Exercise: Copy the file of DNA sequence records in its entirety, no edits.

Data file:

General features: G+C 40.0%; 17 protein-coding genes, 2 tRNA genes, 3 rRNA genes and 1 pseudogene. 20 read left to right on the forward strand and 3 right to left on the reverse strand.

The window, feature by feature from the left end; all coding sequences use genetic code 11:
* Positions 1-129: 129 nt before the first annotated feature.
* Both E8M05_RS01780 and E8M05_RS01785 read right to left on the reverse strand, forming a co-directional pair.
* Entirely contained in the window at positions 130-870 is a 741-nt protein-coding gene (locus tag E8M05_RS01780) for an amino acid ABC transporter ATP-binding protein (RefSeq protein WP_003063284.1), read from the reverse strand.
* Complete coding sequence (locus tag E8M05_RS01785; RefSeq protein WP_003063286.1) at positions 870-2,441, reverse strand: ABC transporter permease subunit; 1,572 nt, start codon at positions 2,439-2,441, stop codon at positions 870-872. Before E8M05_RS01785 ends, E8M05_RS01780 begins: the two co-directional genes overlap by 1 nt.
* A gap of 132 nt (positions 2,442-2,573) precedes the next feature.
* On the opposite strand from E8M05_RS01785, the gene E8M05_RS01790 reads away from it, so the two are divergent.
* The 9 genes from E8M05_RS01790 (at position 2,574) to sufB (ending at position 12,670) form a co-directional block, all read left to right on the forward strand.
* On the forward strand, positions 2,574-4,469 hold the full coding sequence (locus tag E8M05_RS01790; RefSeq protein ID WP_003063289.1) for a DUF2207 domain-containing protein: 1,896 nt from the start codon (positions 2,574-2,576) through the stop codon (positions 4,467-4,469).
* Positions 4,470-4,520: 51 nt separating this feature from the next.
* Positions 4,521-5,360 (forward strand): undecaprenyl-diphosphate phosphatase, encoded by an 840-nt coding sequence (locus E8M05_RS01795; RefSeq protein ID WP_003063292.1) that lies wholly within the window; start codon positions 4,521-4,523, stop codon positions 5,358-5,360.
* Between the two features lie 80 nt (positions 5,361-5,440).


General features: G+C 40.0%; 17 protein-coding genes, 2 tRNA genes, 3 rRNA genes and 1 pseudogene. 20 read left to right on the forward strand and 3 right to left on the reverse strand.

The window, feature by feature from the left end; all coding sequences use genetic code 11:
* Positions 1-129: 129 nt before the first annotated feature.
* Both E8M05_RS01780 and E8M05_RS01785 read right to left on the reverse strand, forming a co-directional pair.
* Entirely contained in the window at positions 130-870 is a 741-nt protein-coding gene (locus tag E8M05_RS01780) for an amino acid ABC transporter ATP-binding protein (RefSeq protein WP_003063284.1), read from the reverse strand.
* Complete coding sequence (locus tag E8M05_RS01785; RefSeq protein WP_003063286.1) at positions 870-2,441, reverse strand: ABC transporter permease subunit; 1,572 nt, start codon at positions 2,439-2,441, stop codon at positions 870-872. Before E8M05_RS01785 ends, E8M05_RS01780 begins: the two co-directional genes overlap by 1 nt.
* A gap of 132 nt (positions 2,442-2,573) precedes the next feature.
* On the opposite strand from E8M05_RS01785, the gene E8M05_RS01790 reads away from it, so the two are divergent.
* The 9 genes from E8M05_RS01790 (at position 2,574) to sufB (ending at position 12,670) form a co-directional block, all read left to right on the forward strand.
* On the forward strand, positions 2,574-4,469 hold the full coding sequence (locus tag E8M05_RS01790; RefSeq protein ID WP_003063289.1) for a DUF2207 domain-containing protein: 1,896 nt from the start codon (positions 2,574-2,576) through the stop codon (positions 4,467-4,469).
* Positions 4,470-4,520: 51 nt separating this feature from the next.
* Positions 4,521-5,360 (forward strand): undecaprenyl-diphosphate phosphatase, encoded by an 840-nt coding sequence (locus E8M05_RS01795; RefSeq protein ID WP_003063292.1) that lies wholly within the window; start codon positions 4,521-4,523, stop codon positions 5,358-5,360.
* Between the two features lie 80 nt (positions 5,361-5,440).